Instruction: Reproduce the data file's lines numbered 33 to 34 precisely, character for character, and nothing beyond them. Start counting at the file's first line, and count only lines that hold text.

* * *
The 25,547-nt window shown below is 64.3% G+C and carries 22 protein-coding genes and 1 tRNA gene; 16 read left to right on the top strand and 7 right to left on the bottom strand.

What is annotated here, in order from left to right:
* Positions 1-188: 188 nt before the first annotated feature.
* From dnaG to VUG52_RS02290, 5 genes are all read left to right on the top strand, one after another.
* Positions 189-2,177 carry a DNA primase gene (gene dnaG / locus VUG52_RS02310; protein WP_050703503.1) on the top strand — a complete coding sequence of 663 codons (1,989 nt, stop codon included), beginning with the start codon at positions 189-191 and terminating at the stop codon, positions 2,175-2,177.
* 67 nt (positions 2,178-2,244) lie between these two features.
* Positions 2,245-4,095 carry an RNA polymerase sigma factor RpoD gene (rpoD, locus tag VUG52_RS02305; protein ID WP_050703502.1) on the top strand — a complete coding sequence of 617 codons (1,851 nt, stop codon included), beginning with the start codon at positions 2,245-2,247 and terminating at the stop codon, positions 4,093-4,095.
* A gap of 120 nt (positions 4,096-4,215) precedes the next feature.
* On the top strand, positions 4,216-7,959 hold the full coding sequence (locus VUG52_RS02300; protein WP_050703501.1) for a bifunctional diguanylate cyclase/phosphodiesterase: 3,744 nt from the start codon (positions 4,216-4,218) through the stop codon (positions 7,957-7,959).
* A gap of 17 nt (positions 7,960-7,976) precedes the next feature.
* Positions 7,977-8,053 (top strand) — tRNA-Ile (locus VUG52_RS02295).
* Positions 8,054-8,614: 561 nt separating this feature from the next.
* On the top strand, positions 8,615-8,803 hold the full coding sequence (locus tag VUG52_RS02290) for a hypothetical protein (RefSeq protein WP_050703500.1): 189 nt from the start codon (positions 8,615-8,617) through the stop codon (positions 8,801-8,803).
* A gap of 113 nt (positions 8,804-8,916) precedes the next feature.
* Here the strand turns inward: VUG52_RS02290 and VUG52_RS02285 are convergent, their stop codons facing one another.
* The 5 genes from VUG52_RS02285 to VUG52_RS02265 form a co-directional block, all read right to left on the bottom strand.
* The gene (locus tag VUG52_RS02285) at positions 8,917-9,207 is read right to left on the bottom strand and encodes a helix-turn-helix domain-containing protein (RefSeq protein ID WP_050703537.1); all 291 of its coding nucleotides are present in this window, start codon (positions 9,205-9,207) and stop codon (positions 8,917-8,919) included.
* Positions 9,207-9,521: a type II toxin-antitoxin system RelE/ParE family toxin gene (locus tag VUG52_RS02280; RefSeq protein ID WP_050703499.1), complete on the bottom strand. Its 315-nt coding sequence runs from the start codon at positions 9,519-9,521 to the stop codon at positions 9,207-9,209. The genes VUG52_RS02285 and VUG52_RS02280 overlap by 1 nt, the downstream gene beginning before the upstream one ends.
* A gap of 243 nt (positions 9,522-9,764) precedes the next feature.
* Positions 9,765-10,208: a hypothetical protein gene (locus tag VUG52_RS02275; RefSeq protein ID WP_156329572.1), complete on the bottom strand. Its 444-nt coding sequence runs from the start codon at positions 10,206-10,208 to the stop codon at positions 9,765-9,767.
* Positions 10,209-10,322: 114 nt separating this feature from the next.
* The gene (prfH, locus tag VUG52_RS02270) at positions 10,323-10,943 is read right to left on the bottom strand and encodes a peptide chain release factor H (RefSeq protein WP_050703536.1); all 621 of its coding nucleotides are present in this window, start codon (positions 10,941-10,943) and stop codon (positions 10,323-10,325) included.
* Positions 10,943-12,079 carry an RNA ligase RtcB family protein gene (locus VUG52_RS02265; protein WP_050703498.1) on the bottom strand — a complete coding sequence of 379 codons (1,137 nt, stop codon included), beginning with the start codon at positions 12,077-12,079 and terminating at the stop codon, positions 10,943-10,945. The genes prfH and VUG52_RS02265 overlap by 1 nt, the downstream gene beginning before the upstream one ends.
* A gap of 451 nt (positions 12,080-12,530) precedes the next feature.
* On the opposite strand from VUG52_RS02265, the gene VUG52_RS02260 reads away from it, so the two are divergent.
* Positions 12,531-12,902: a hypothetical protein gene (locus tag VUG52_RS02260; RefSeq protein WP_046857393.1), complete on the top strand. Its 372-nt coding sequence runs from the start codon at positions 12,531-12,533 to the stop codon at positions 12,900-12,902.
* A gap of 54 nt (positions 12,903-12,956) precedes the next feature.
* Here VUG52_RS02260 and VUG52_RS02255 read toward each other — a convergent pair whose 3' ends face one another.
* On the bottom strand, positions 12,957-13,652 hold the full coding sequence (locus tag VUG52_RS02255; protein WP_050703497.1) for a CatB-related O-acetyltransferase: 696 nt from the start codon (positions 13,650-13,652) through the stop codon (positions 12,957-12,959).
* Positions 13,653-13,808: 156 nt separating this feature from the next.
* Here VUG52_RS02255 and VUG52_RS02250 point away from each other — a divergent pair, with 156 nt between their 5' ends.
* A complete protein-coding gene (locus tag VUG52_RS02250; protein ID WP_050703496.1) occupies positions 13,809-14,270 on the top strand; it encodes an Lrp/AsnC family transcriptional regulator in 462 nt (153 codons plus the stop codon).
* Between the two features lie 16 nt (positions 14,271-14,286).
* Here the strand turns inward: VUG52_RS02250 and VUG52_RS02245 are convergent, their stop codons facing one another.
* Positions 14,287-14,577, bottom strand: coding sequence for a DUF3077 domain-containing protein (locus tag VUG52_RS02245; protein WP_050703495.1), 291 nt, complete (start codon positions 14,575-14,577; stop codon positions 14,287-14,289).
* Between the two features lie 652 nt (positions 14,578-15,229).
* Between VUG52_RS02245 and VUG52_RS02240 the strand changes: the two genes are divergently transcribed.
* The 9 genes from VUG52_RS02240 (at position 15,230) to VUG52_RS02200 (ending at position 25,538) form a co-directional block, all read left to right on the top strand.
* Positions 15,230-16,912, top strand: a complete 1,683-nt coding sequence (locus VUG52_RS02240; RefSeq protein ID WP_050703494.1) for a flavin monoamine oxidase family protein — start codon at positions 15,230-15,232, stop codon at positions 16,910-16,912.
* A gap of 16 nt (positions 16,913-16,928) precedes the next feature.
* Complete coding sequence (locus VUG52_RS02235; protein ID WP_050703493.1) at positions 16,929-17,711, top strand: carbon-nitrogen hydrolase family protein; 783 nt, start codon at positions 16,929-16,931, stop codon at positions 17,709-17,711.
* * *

* Between the two features lie 16 nt (positions 14,271-14,286).
* Here the strand turns inward: VUG52_RS02250 and VUG52_RS02245 are convergent, their stop codons facing one another.